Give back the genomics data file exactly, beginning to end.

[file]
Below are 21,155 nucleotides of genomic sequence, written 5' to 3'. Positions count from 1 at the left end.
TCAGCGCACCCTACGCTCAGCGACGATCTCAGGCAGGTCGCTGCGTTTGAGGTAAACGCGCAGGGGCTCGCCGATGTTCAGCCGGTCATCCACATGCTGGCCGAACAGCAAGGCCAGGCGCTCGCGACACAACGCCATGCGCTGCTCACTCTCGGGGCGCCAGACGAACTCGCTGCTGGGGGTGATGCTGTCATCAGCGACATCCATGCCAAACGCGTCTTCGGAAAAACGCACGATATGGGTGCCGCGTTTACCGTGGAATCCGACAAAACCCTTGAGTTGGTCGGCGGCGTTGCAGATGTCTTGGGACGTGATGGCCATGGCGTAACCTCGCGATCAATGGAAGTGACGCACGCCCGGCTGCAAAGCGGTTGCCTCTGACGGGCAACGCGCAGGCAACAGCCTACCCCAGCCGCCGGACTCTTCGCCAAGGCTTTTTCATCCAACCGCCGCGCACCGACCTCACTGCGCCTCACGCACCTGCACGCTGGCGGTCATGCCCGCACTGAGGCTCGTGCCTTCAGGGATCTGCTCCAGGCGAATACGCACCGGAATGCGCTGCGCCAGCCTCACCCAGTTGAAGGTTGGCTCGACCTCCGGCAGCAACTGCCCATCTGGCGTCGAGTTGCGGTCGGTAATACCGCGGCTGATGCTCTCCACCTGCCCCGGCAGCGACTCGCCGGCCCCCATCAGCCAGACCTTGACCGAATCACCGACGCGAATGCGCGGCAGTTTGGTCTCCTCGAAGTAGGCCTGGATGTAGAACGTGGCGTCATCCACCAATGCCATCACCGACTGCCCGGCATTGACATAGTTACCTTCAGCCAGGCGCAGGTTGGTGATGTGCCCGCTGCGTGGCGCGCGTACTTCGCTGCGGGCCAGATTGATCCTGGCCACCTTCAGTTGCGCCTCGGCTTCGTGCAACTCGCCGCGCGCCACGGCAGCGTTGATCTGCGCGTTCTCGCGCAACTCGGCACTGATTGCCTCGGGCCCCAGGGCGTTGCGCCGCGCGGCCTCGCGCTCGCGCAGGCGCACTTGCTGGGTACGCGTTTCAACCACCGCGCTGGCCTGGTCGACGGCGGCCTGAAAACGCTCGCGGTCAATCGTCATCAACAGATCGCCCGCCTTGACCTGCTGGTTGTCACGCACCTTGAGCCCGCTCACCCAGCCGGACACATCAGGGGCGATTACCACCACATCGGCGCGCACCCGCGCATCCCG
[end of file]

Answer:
Below are 21,155 nucleotides of genomic sequence, written 5' to 3'. Positions count from 1 at the left end.
TCAGCGCACCCTACGCTCAGCGACGATCTCAGGCAGGTCGCTGCGTTTGAGGTAAACGCGCAGGGGCTCGCCGATGTTCAGCCGGTCATCCACATGCTGGCCGAACAGCAAGGCCAGGCGCTCGCGACACAACGCCATGCGCTGCTCACTCTCGGGGCGCCAGACGAACTCGCTGCTGGGGGTGATGCTGTCATCAGCGACATCCATGCCAAACGCGTCTTCGGAAAAACGCACGATATGGGTGCCGCGTTTACCGTGGAATCCGACAAAACCCTTGAGTTGGTCGGCGGCGTTGCAGATGTCTTGGGACGTGATGGCCATGGCGTAACCTCGCGATCAATGGAAGTGACGCACGCCCGGCTGCAAAGCGGTTGCCTCTGACGGGCAACGCGCAGGCAACAGCCTACCCCAGCCGCCGGACTCTTCGCCAAGGCTTTTTCATCCAACCGCCGCGCACCGACCTCACTGCGCCTCACGCACCTGCACGCTGGCGGTCATGCCCGCACTGAGGCTCGTGCCTTCAGGGATCTGCTCCAGGCGAATACGCACCGGAATGCGCTGCGCCAGCCTCACCCAGTTGAAGGTTGGCTCGACCTCCGGCAGCAACTGCCCATCTGGCGTCGAGTTGCGGTCGGTAATACCGCGGCTGATGCTCTCCACCTGCCCCGGCAGCGACTCGCCGGCCCCCATCAGCCAGACCTTGACCGAATCACCGACGCGAATGCGCGGCAGTTTGGTCTCCTCGAAGTAGGCCTGGATGTAGAACGTGGCGTCATCCACCAATGCCATCACCGACTGCCCGGCATTGACATAGTTACCTTCAGCCAGGCGCAGGTTGGTGATGTGCCCGCTGCGTGGCGCGCGTACTTCGCTGCGGGCCAGATTGATCCTGGCCACCTTCAGTTGCGCCTCGGCTTCGTGCAACTCGCCGCGCGCCACGGCAGCGTTGATCTGCGCGTTCTCGCGCAACTCGGCACTGATTGCCTCGGGCCCCAGGGCGTTGCGCCGCGCGGCCTCGCGCTCGCGCAGGCGCACTTGCTGGGTACGCGTTTCAACCACCGCGCTGGCCTGGTCGACGGCGGCCTGAAAACGCTCGCGGTCAATCGTCATCAACAGATCGCCCGCCTTGACCTGCTGGTTGTCACGCACCTTGAGCCCGCTCACCCAGCCGGACACATCAGGGGCGATTACCACCACATCGGCGCGCACCCGCGCATCCCG